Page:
While it seems too soon to be talking about another vote, City Council elections are a far cry – and a welcome relief – from the increasingly nasty and polarized tone of state and national politics. And they are at least as important, which further highlights the fact that ugliness need not be a part of democracy.
All the more reason, then, for candidates to come forward now to help lead the city into the future. It is a worthy challenge, and this year in particular, prospective candidates have good role models in the person of departing councilors.
In April’s election, three City Council seats are up for grabs – those now held by Mayor Doug Lyon, and councilors Christina Rinderle and Paul Broderick. With that, the voters have the opportunity to continue, alter or reverse the course of city government.
Lyon has served two terms on the council and is prohibited from running again by term limits. Broderick is stepping down to devote more time to his family. Rinderle, also elected in 2009, is running for re-election.
With that, discussion of her qualities and accomplishments will be part of the actual campaign. For now, it is enough to direct would-be candidates to Lyon and Broderick.
For eight years on the Durango City Council, including stints holding the rotating gavel as mayor. Lyon has been a conscientious and dutiful councilor. While sometimes teased by a former councilor who served with him as being “pedantic,” Lyon comes by that honestly. He is a professor at Fort Lewis College and dean of college’s School of Business Administration.
That expertise has served the city well, as has his generally even demeanor and unwillingness to be too closely tied to ideology or fads. He has been a consistent backer of the business community, generally supportive of the city staff, and a reliable voice for good government.
Whether all is positive is, of course, a matter of perspective.
Councilor Broderick has taken a somewhat different tack. In speaking about his time on the council, Broderick talks about being on the short end of a number of 4-1 votes.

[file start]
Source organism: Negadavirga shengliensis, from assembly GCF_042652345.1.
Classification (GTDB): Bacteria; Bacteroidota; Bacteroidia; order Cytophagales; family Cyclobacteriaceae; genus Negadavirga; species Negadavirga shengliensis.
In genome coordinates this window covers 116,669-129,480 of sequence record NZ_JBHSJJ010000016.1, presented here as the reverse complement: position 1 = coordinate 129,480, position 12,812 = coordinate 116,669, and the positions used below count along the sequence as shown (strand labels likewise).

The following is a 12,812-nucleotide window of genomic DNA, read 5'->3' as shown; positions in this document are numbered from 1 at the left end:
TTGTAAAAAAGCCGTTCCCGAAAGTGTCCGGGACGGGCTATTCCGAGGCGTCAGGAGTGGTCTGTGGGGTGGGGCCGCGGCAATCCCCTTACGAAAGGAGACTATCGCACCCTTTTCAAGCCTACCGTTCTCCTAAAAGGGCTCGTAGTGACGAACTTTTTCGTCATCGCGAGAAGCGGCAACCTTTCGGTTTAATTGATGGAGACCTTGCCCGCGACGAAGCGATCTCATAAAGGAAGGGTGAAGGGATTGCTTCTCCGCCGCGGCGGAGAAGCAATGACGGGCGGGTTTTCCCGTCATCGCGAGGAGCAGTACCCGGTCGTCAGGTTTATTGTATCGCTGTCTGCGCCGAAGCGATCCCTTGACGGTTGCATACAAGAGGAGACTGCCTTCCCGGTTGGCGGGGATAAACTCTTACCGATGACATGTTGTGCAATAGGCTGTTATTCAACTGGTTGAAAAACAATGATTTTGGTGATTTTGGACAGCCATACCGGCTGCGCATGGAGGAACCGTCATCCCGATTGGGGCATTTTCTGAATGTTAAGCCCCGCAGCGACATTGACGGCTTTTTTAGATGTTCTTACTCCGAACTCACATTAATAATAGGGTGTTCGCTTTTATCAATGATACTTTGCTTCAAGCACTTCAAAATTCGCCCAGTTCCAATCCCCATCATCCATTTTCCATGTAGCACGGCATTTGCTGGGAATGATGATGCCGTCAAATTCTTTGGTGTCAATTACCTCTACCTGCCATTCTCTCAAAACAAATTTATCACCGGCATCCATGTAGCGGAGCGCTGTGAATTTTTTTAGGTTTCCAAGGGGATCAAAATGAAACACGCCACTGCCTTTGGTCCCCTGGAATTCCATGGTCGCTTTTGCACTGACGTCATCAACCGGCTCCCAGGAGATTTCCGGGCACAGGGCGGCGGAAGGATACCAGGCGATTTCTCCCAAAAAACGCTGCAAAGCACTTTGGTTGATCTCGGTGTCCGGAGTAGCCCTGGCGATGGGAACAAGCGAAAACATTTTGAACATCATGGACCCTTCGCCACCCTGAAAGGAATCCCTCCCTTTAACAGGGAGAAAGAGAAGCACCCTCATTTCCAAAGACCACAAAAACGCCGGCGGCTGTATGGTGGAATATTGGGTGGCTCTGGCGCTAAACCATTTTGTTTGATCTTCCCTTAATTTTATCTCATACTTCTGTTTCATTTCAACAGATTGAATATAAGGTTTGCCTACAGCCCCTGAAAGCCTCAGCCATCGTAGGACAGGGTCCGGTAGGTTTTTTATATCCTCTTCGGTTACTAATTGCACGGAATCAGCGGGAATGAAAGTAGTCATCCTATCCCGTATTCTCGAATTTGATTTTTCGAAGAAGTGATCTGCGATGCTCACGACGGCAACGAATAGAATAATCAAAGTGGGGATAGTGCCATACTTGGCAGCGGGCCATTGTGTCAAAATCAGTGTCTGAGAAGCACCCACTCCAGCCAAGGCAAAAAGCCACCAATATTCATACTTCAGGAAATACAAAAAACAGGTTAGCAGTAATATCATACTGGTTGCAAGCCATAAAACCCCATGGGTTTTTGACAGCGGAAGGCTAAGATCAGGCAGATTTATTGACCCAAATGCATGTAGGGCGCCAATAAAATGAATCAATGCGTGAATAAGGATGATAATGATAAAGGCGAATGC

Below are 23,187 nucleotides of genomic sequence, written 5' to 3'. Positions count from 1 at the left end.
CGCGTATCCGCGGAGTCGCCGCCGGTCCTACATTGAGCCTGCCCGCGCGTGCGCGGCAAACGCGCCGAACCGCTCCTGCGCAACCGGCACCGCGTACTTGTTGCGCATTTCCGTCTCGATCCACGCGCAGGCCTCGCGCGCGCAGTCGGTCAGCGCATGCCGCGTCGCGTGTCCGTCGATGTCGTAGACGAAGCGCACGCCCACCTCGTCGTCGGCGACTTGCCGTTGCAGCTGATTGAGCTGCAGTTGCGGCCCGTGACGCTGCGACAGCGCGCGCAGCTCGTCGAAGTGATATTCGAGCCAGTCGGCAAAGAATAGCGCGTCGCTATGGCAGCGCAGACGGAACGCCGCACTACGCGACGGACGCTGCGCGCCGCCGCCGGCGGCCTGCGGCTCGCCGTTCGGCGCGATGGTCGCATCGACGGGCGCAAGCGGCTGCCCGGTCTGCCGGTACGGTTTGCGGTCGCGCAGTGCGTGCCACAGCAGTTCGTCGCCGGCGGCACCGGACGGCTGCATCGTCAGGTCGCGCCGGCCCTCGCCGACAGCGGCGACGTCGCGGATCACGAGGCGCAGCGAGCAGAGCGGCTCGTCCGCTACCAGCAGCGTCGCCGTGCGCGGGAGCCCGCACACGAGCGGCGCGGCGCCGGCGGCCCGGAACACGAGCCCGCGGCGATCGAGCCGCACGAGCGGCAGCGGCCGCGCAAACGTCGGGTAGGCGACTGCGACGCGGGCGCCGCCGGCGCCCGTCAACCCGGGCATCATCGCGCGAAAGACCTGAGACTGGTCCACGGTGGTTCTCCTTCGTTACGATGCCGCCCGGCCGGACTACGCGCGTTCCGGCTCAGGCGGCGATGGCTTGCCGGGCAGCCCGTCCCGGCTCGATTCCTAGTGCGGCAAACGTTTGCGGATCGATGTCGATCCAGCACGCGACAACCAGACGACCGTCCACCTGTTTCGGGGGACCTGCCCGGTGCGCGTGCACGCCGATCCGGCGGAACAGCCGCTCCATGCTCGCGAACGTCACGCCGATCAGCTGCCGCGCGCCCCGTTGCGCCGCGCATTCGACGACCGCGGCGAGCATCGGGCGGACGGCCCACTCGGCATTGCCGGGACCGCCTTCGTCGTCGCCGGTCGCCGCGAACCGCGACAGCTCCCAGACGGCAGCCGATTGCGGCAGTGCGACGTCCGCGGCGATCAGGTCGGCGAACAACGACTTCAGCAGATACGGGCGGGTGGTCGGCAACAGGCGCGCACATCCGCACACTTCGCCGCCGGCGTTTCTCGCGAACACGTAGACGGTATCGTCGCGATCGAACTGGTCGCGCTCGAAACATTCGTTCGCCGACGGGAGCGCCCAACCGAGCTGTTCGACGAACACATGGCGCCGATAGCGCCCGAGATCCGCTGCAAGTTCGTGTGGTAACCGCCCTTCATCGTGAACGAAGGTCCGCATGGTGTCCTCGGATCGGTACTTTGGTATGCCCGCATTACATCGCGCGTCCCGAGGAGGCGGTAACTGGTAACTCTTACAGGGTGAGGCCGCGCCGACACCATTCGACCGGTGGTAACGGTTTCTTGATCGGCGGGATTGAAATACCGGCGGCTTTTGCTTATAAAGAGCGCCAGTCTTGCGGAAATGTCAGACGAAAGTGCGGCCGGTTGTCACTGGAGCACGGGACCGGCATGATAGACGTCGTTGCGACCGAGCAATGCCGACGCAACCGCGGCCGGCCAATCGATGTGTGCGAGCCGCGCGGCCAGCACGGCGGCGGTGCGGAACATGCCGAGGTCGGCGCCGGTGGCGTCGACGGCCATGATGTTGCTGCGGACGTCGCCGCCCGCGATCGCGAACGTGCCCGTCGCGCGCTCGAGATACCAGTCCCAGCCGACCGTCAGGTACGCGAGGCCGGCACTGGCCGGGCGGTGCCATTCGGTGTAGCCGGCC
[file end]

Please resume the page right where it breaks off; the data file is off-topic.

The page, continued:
“It wasn’t easy,” he said, “to get up there and take a position that was counter to the other four councilors and (the) city staff, but there were certain things I felt strongly about. That’s what you are elected to do.”
He got that right.
Broderick sometimes casts his experience with the council in ideological terms, as the lone voice for conservatism. He talks about the need to limit government and how even with healthy, generally functioning government like the city’s, “There can be too much of a good thing,” he said.
But at least in fiscal terms, Lyon can claim to be at least as conservative. There is more to it than money or left-right divisions.
Where Broderick has been a real role model for future councilors is in his willingness to speak out publicly, to question the conventional wisdom and to wonder out loud if the emperor is in fact naked. Raising his voice about the La Plata Electric Association franchise fee may have been a pain for the city staff, but it was also an overdue education for city voters – and as such an excellent exercise in retail democracy.
Broderick’s warnings about government overreach are appropriate, but his best advice is addressed to future councilors: “You’re not city staff. You don’t work for the city. You work for the people.”
In there own and different ways, Doug Lyon and Paul Broderick offer splendid examples for future councilors. The question now is, who will step forward to succeed them?